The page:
Postcard of the “Alexander Standish house” to be sold in Paul Peterson’s drug store known as The Duxbury Pharmacy.
This house was purported for years to have been built by Alexander Standish (1626–1702), son of Myles Standish, in 1666. For souvenirs, it was primarily marketed, however, as the Myles Standish House or simply the Standish House. The land it sits on, at 341 Standish Street, is part of the original land grant that was owned by Myles Standish, but architectural elements suggest that it is closer to a mid-18th century house. A Boston entrepreneur, Stephen Allen, purchased the property in 1870 and envisioned an elaborate summer resort community to go along with the building of the Myles Standish Monument. He was assumed to be the one that painted “1666” on the chimney and claimed the home had been built by a Standish.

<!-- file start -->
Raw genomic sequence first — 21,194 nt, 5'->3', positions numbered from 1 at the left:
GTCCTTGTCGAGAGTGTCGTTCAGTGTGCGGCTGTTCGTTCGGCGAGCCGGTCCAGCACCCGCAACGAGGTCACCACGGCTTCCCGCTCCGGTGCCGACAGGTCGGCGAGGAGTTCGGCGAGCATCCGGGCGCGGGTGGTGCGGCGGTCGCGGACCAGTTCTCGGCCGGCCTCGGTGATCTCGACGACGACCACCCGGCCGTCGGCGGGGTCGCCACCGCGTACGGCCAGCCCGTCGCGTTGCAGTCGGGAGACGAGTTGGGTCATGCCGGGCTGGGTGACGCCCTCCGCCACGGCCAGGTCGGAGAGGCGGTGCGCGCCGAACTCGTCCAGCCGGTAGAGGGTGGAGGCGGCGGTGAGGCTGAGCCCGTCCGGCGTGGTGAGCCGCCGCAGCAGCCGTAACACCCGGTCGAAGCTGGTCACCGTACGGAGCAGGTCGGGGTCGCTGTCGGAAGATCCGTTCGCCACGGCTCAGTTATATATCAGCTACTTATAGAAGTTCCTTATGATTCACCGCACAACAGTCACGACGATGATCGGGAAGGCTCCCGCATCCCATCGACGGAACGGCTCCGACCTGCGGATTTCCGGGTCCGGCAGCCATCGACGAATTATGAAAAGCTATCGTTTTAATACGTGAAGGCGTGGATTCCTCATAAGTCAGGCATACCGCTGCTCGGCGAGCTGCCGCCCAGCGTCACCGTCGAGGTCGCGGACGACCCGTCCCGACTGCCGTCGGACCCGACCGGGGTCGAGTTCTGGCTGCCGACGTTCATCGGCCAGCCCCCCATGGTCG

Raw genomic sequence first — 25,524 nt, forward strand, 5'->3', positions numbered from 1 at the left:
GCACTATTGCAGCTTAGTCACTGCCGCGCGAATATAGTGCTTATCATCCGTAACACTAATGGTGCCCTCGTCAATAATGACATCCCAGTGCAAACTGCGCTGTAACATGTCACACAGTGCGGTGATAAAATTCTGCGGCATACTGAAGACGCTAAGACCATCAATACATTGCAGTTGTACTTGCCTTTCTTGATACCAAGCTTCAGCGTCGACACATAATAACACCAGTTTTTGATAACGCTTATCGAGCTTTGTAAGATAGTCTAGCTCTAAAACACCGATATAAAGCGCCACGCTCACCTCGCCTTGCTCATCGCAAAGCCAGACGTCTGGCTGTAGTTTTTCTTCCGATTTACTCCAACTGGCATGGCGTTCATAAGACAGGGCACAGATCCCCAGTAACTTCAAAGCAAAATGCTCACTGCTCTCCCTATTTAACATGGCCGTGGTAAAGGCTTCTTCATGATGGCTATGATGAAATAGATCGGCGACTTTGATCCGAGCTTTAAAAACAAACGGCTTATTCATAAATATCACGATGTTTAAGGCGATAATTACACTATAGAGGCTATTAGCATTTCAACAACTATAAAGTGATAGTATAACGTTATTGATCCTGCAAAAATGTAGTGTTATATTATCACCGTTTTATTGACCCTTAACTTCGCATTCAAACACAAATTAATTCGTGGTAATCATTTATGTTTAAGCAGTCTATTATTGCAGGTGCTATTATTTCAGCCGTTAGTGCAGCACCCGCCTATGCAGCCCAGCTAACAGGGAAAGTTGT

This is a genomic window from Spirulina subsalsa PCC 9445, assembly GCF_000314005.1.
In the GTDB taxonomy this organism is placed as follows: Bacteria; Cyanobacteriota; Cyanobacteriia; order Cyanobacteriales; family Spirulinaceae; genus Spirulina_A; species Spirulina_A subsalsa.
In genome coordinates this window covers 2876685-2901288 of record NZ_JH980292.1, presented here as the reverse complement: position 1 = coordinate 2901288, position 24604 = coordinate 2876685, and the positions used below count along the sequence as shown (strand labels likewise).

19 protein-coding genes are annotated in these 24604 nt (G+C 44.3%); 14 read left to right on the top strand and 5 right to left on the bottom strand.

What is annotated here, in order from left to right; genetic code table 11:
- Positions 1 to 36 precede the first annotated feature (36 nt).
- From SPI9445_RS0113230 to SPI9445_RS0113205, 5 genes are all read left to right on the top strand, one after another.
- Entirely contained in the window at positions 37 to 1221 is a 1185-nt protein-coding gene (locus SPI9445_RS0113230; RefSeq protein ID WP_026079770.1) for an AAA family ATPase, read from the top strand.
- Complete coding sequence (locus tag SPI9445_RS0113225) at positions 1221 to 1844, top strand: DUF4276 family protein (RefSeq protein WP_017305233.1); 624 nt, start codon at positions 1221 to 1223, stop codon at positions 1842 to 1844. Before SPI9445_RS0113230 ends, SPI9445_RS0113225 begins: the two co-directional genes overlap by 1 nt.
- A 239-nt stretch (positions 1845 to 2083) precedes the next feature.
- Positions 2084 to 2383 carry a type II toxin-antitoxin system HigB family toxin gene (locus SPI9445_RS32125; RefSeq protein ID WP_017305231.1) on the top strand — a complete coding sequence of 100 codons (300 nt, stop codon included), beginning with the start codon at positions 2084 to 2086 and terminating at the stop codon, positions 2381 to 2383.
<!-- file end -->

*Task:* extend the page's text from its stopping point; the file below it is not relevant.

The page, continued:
Paul Chester Peterson (1883-1950) was born and raised in Duxbury. He became a clerk at the pharmacy of Nathan Stetson, eventually buying the firm, in 1907. As a pharmacist, Paul C. Peterson was an entrepreneur, he initiated a mail delivery for his customers, sold post cards and maps of Duxbury, and imported souvenir pottery.
Related Object: Stereoview of the Standish House, circa 1900, A.S. Burbank, Plymouth, Silver gelatin print on board, Gift of the Plymouth Antiquarian Society.
Stereoviews, or stereoscopic images, were almost identical photographs, set side by side. When viewed through a stereoscope, the image appeared three-dimensional. They became a common souvenir item, like post cards, depicting popular scenes and locations.
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